Monday, November 23, 2009

"The Root"

I have recently heard about an interesting, although somewhat uncommon, tea brewing technique. The technique is called "the root" and refers to the practice of leaving a little bit of tea (usually less than an ounce) in the chahai* after each infusion. This remaining tea will end up mixing with all of the following infusions.

J-tea's 1992 Wuyi Oolong (武夷烏龍)
& "the root" left in the glass chahai.

Some people may do this already without even thinking about it, while others like myself have always thought it best to not mix infusions. Each infusion is special and should be tasted in its purest form, not mixed with all the previous infusions... right? Well, at least that's what I thought before I started experimenting with "the root."

Mixing a new infusion with "the root."

Believers claim that "the root" acts as a solid foundation for each infusion, which they say can add character and depth to one's tea. I have found this to sometimes be true for me, especially while drinking aged puer and aged oolong.

Any perceived advantages or disadvantages to "the root" are debatable and, like taste itself, entirely subjective. I will never claim that there is only one correct way to do anything. Experienced tea brewers accept that every tea is different and will behave differently each time it is brewed. Sometimes I'll feel like using "the root" and other times I'll avoid mixing infusions. That said, I would really love to hear from any other tea brewers out there regarding your own experiences using "the root."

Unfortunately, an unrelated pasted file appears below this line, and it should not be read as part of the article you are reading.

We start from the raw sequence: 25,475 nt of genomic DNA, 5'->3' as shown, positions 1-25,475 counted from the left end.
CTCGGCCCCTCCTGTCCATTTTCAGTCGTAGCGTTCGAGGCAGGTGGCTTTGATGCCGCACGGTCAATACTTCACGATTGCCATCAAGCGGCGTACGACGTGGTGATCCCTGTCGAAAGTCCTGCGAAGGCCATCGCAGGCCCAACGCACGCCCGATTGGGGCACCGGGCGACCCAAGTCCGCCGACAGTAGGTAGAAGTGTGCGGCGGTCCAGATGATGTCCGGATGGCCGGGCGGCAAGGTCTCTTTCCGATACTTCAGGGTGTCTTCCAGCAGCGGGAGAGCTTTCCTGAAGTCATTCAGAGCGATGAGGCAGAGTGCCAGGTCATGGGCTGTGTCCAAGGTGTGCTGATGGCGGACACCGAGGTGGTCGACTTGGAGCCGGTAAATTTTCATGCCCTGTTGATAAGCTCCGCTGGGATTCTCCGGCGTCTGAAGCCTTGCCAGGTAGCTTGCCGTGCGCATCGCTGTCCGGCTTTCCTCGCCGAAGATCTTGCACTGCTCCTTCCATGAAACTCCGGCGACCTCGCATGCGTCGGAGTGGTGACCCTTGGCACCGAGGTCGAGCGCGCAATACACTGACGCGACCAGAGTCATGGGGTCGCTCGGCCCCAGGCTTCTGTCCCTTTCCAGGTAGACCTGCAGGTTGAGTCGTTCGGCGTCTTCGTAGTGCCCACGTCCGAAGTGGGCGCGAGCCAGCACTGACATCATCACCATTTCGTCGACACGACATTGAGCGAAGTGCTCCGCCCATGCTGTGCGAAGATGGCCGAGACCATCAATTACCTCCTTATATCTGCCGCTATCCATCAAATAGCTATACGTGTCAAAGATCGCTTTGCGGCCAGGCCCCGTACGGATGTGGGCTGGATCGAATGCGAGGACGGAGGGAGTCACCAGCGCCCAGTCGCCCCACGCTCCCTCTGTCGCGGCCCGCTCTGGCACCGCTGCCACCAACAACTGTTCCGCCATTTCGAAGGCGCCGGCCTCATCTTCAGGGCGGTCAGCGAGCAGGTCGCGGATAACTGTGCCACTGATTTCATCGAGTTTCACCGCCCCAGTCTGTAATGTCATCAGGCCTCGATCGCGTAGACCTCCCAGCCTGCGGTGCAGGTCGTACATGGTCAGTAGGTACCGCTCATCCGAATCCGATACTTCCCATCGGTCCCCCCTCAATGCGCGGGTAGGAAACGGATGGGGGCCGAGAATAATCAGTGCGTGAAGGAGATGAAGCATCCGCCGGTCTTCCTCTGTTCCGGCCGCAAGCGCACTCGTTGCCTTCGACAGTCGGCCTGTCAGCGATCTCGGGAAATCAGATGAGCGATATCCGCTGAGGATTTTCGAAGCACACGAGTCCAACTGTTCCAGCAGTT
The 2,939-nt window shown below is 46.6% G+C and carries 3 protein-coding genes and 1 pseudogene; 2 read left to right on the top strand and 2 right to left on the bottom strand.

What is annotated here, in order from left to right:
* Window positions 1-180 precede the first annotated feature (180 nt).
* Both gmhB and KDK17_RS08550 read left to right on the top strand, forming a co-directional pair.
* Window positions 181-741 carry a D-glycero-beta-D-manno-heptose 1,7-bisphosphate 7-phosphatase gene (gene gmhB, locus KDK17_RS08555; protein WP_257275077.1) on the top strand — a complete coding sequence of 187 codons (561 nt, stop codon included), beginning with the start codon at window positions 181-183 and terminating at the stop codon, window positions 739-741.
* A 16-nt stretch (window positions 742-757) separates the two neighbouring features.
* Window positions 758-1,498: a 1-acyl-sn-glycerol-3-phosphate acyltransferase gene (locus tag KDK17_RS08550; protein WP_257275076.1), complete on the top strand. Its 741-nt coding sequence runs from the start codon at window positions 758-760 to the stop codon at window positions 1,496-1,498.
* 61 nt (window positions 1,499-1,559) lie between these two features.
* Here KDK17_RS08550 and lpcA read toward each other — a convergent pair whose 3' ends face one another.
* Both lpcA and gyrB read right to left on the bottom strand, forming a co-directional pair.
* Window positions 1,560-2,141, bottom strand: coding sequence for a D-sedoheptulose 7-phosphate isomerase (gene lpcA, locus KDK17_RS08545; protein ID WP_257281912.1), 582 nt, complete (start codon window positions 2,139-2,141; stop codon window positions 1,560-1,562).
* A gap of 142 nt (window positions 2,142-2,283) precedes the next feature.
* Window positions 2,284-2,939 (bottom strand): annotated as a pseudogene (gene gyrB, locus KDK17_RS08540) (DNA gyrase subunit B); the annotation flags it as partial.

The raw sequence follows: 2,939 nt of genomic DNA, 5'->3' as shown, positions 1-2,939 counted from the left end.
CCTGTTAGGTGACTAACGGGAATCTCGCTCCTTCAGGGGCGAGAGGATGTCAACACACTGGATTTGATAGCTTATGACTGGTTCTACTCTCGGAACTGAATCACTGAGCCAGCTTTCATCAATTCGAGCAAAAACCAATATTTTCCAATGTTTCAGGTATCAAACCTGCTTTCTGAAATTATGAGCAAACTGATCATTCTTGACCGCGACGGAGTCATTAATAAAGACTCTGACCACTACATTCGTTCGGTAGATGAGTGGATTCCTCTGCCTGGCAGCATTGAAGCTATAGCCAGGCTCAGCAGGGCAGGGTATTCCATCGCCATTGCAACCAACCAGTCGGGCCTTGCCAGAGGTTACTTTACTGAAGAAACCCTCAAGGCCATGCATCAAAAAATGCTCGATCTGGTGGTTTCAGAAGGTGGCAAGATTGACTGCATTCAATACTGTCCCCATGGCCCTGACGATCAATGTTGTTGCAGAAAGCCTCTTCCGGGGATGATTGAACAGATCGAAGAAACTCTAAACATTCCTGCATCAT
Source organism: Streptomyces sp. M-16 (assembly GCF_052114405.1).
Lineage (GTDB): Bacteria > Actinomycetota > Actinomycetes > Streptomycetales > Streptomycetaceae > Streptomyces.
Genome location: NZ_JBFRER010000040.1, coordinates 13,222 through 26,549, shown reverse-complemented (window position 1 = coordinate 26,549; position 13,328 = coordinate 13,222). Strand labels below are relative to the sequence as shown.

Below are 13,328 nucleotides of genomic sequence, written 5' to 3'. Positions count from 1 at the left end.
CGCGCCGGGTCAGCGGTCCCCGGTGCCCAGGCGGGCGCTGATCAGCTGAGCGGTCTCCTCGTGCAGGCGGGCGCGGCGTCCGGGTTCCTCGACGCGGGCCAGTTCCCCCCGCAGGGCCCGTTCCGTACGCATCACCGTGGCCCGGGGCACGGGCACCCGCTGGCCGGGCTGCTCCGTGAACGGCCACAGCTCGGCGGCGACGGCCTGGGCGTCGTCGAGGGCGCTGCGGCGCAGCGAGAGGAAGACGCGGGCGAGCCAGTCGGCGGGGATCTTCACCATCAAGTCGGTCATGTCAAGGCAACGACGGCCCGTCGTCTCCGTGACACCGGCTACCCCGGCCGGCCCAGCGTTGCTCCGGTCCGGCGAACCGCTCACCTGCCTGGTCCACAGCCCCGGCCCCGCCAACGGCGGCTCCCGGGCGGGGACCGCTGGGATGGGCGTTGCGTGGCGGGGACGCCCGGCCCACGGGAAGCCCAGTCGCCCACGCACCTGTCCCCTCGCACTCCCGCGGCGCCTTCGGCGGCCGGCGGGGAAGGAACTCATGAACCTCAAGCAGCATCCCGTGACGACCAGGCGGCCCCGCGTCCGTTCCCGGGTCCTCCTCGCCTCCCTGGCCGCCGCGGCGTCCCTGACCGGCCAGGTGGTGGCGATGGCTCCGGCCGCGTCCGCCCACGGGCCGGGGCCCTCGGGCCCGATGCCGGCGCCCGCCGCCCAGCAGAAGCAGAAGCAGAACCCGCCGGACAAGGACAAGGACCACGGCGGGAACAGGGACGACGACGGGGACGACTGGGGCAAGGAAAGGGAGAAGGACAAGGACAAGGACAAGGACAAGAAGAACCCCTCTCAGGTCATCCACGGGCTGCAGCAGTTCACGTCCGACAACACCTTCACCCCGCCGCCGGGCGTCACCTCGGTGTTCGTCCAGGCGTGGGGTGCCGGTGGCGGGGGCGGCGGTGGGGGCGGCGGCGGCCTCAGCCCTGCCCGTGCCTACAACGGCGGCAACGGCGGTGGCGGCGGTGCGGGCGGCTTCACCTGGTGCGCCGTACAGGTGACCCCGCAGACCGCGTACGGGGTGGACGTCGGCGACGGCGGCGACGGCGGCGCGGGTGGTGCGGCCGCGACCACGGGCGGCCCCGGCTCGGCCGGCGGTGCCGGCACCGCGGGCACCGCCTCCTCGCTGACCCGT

* Chahai (tea ocean) (茶海) is the name I use for a tea pitcher. These pitchers are also sometimes called "decanters" or "fairness cups".


Ian said...

Hmm what an interesting idea, thanks I will have to try that sometime.

Unknown said...

Thats interesting, I've not heard of leaving the root in the faircup. I've only heard about the root pertaining to Chinese Greens being consumed straight from the gaiwan.

Where you drink the top two thirds, and leave the bottom third in the gaiwan, and add water as necessary.

Anonymous said...

I'm also only familiar with leaving the root when brewing Chinese green tea in a gaiwan. And I do recommend it.

Margaret Studer said...

I have actually heard of this years ago from a friend whose significant other was Thai. He told her not to pour out the last of the tea in the teapot. Since he was, aside from drinking tea, a jerk, I didn't believe it and told her he was nuts.

But if you always brew the same type of tea it makes sense. Each brewing would have more character because of the extra flavor left in the pot. It's rather like those teapots that you never was the inside of, the name escapes me, so that each time you use it the flavor of the tea is richer.

I would suppose it would depend on what you wanted your tea to taste like, wouldn't it? If you want the taste to stay pure, then you don't use a root, but if you want an experience that will be truly unique, then you might try using the root.

Very intersting. Thank you

Brett said...

It was interesting to hear from 3 tea friends about leaving some water "on-the-leaves" to continue steeping in the bottom of one's gaiwan or teapot. That is quite different from the technique I wrote about and perhaps it is also more well-known, so I'm very glad that you mentioned it!

Both of these techniques would qualify as "the root" because the idea behind both of them is to build a foundation for future infusions.

Monika - White Valley said...

hello :) I have just found your blog and I think it's great :) have just started with the tea-art and will be your guest quite often :D best regards, keep up this great work :)